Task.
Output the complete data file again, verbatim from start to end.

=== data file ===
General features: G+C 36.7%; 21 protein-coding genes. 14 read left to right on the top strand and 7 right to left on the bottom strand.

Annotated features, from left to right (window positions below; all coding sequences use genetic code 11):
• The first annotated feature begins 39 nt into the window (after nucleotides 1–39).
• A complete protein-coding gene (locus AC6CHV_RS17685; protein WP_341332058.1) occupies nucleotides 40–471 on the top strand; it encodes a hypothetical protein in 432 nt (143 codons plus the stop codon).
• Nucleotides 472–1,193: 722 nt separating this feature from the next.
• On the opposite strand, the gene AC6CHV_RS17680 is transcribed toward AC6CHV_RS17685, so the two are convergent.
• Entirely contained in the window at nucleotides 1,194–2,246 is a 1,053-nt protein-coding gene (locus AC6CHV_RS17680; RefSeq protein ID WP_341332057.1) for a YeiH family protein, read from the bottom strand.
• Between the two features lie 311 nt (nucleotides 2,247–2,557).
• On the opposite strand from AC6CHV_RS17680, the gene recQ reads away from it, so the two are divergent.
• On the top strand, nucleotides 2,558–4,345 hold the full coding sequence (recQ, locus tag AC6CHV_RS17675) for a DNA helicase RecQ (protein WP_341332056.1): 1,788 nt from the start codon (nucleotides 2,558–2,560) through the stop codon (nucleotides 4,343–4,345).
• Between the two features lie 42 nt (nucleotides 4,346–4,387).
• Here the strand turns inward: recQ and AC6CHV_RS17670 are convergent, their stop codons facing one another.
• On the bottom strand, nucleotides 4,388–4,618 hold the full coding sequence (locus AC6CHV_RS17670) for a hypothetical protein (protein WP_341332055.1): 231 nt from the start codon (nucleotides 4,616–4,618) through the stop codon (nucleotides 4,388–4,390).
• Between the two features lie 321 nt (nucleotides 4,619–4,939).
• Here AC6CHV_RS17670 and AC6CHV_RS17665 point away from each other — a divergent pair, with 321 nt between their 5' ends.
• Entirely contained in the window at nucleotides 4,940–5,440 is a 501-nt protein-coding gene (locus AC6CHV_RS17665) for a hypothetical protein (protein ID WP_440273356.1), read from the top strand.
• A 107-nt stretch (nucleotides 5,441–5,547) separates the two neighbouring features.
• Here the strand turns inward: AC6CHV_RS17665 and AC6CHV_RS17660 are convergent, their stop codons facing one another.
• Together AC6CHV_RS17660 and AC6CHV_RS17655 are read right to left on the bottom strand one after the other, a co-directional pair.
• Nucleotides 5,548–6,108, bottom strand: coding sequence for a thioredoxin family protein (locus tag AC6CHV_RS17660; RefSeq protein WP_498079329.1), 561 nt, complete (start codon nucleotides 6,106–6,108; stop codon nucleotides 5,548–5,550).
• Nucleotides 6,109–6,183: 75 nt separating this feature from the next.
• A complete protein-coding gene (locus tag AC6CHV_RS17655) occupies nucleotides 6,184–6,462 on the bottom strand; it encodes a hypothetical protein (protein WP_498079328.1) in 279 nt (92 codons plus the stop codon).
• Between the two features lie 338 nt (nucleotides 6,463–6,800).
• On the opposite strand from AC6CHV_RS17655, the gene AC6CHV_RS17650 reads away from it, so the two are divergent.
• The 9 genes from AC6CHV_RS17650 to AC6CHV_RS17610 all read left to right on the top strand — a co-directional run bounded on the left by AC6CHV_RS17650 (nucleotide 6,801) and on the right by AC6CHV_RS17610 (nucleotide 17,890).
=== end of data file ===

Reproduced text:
General features: G+C 36.7%; 21 protein-coding genes. 14 read left to right on the top strand and 7 right to left on the bottom strand.

Annotated features, from left to right (window positions below; all coding sequences use genetic code 11):
• The first annotated feature begins 39 nt into the window (after nucleotides 1–39).
• A complete protein-coding gene (locus AC6CHV_RS17685; protein WP_341332058.1) occupies nucleotides 40–471 on the top strand; it encodes a hypothetical protein in 432 nt (143 codons plus the stop codon).
• Nucleotides 472–1,193: 722 nt separating this feature from the next.
• On the opposite strand, the gene AC6CHV_RS17680 is transcribed toward AC6CHV_RS17685, so the two are convergent.
• Entirely contained in the window at nucleotides 1,194–2,246 is a 1,053-nt protein-coding gene (locus AC6CHV_RS17680; RefSeq protein ID WP_341332057.1) for a YeiH family protein, read from the bottom strand.
• Between the two features lie 311 nt (nucleotides 2,247–2,557).
• On the opposite strand from AC6CHV_RS17680, the gene recQ reads away from it, so the two are divergent.
• On the top strand, nucleotides 2,558–4,345 hold the full coding sequence (recQ, locus tag AC6CHV_RS17675) for a DNA helicase RecQ (protein WP_341332056.1): 1,788 nt from the start codon (nucleotides 2,558–2,560) through the stop codon (nucleotides 4,343–4,345).
• Between the two features lie 42 nt (nucleotides 4,346–4,387).
• Here the strand turns inward: recQ and AC6CHV_RS17670 are convergent, their stop codons facing one another.
• On the bottom strand, nucleotides 4,388–4,618 hold the full coding sequence (locus AC6CHV_RS17670) for a hypothetical protein (protein WP_341332055.1): 231 nt from the start codon (nucleotides 4,616–4,618) through the stop codon (nucleotides 4,388–4,390).
• Between the two features lie 321 nt (nucleotides 4,619–4,939).
• Here AC6CHV_RS17670 and AC6CHV_RS17665 point away from each other — a divergent pair, with 321 nt between their 5' ends.
• Entirely contained in the window at nucleotides 4,940–5,440 is a 501-nt protein-coding gene (locus AC6CHV_RS17665) for a hypothetical protein (protein ID WP_440273356.1), read from the top strand.
• A 107-nt stretch (nucleotides 5,441–5,547) separates the two neighbouring features.
• Here the strand turns inward: AC6CHV_RS17665 and AC6CHV_RS17660 are convergent, their stop codons facing one another.
• Together AC6CHV_RS17660 and AC6CHV_RS17655 are read right to left on the bottom strand one after the other, a co-directional pair.
• Nucleotides 5,548–6,108, bottom strand: coding sequence for a thioredoxin family protein (locus tag AC6CHV_RS17660; RefSeq protein WP_498079329.1), 561 nt, complete (start codon nucleotides 6,106–6,108; stop codon nucleotides 5,548–5,550).
• Nucleotides 6,109–6,183: 75 nt separating this feature from the next.
• A complete protein-coding gene (locus tag AC6CHV_RS17655) occupies nucleotides 6,184–6,462 on the bottom strand; it encodes a hypothetical protein (protein WP_498079328.1) in 279 nt (92 codons plus the stop codon).
• Between the two features lie 338 nt (nucleotides 6,463–6,800).
• On the opposite strand from AC6CHV_RS17655, the gene AC6CHV_RS17650 reads away from it, so the two are divergent.
• The 9 genes from AC6CHV_RS17650 to AC6CHV_RS17610 all read left to right on the top strand — a co-directional run bounded on the left by AC6CHV_RS17650 (nucleotide 6,801) and on the right by AC6CHV_RS17610 (nucleotide 17,890).